The discussion is certainly entertaining, but --
1) All-optical networking is a bunch of nonsense until optical processing
ability includes complete set of logic and storage elements - i.e.
achieving fully blown optical computing.
Rationale for the statement: telecom is fundamentally a multiplexing
game, and w/o stochastical multiplexing a network won't be able to
achieve price/performance comparable to that of stochastically muxed
network. Stochastical multiplexing requires logic and storage.
The current opcial gates are all electrically-controlled, and either
mechanical (and wear rather quickly, too, so you can't switch them
per-packet or whatever), or iherently slow (liquid crystals), or
potentially fast (poled LiNbO3 structures, for example) but requiring
tens of kV per mm, making it slow to charge/discharge.
Besides, your truly years ago invented a practical way to achieve
nearly infinite switching capacity in electronics. Too bad, Pluris didn't
survive the WorldCom scandal, as some investors suddenly got cold feet.
2) Wiretapping does not require storage of the entire traffic stream; and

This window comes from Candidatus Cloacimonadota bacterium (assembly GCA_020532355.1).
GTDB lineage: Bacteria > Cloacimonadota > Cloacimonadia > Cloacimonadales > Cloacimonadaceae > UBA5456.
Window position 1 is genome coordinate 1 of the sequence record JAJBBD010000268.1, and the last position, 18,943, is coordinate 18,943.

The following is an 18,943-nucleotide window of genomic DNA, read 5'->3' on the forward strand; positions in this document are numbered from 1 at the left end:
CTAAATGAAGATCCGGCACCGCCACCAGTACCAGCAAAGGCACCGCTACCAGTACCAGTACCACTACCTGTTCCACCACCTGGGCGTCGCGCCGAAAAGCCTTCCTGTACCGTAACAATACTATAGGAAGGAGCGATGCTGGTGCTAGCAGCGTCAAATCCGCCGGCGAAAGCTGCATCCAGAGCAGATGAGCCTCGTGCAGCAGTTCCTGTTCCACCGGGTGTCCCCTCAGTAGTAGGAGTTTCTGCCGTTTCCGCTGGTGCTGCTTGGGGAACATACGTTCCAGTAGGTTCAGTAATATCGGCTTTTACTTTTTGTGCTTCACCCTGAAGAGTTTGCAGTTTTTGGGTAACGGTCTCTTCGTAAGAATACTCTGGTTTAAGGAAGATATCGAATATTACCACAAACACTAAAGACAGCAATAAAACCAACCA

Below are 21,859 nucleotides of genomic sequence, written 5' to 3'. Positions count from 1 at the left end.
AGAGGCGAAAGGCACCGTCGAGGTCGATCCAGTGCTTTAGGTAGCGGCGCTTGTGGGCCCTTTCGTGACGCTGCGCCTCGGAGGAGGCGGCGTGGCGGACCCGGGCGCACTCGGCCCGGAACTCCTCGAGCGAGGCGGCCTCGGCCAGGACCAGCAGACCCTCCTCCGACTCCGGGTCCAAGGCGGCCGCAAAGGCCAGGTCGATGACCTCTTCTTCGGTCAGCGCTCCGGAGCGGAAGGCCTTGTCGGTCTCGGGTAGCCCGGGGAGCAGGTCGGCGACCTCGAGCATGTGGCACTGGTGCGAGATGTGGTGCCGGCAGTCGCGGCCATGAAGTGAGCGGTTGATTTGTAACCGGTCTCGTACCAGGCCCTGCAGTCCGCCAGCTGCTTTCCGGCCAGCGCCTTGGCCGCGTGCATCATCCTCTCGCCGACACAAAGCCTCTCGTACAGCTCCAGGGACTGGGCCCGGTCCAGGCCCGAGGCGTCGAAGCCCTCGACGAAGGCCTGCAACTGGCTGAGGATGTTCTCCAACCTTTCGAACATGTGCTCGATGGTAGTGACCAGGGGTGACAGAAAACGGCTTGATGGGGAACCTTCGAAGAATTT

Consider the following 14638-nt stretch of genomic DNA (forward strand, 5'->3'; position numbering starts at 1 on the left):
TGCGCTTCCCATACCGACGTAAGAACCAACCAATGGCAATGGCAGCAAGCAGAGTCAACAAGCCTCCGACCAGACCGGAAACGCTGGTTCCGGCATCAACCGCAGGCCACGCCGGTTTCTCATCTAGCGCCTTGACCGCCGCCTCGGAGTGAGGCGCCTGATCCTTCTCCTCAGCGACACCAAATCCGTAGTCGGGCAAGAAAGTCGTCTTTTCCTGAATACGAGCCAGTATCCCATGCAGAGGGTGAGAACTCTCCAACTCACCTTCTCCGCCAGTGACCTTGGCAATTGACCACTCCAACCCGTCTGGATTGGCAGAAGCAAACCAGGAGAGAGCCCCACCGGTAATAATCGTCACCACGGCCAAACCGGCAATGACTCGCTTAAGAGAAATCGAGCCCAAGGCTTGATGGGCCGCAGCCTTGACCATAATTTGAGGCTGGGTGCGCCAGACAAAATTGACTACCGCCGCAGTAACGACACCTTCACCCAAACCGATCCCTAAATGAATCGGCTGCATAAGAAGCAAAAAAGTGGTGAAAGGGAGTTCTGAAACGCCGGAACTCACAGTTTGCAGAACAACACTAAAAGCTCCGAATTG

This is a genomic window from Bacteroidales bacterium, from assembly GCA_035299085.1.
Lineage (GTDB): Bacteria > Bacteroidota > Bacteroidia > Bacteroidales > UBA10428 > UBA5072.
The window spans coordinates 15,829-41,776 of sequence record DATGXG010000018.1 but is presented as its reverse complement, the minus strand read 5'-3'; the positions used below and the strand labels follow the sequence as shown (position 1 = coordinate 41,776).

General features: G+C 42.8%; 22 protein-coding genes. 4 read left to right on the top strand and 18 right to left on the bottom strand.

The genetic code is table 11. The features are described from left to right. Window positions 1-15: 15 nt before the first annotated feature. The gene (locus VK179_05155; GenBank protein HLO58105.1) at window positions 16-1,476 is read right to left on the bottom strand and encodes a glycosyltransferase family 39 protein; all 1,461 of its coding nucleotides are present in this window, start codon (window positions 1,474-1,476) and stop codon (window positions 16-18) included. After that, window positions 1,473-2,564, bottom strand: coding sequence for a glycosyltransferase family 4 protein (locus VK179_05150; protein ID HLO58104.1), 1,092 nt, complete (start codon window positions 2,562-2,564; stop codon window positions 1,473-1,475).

filtering for the target sessions can be done relatively easily at wire
I think you may be thinking about quantum-entangled pairs. That
phenomena is better suited to cryptography than general networking.
In an entangled system, both recipients would know pretty quickly that they
did not receive their photons as there would be an early 'measurement' on
one end, and a missing photon on the other.
You cannot detect "measurement" per se. What you get is skewed
statistics; the entangled pairs obey Bell inequalities, which no
classical system can. This gives an opportunity to detect insertion of
anyting destroying entanglement of the pair - but only statistically.
You need to send enough pairs to distinguish normal noise from intrusion
Besides, quantum entanglement cannot be used to send any information at
all. What it gives is the ability to get co-ordinated sets of
measurements at the ends, but the actual results of those measurements
are random. I.e. you can generate identical vectors of random bits at the
ends, but cannot send any useful message across using only
Therefore quantum entanglement (aka Einstein-Podolsky-Rosen paradox)
does not violate the central postulate of the special relativity theory (that
no kind of entity can propagate faster than the speed of light in
vacuum, in any non-accelerating reference frame).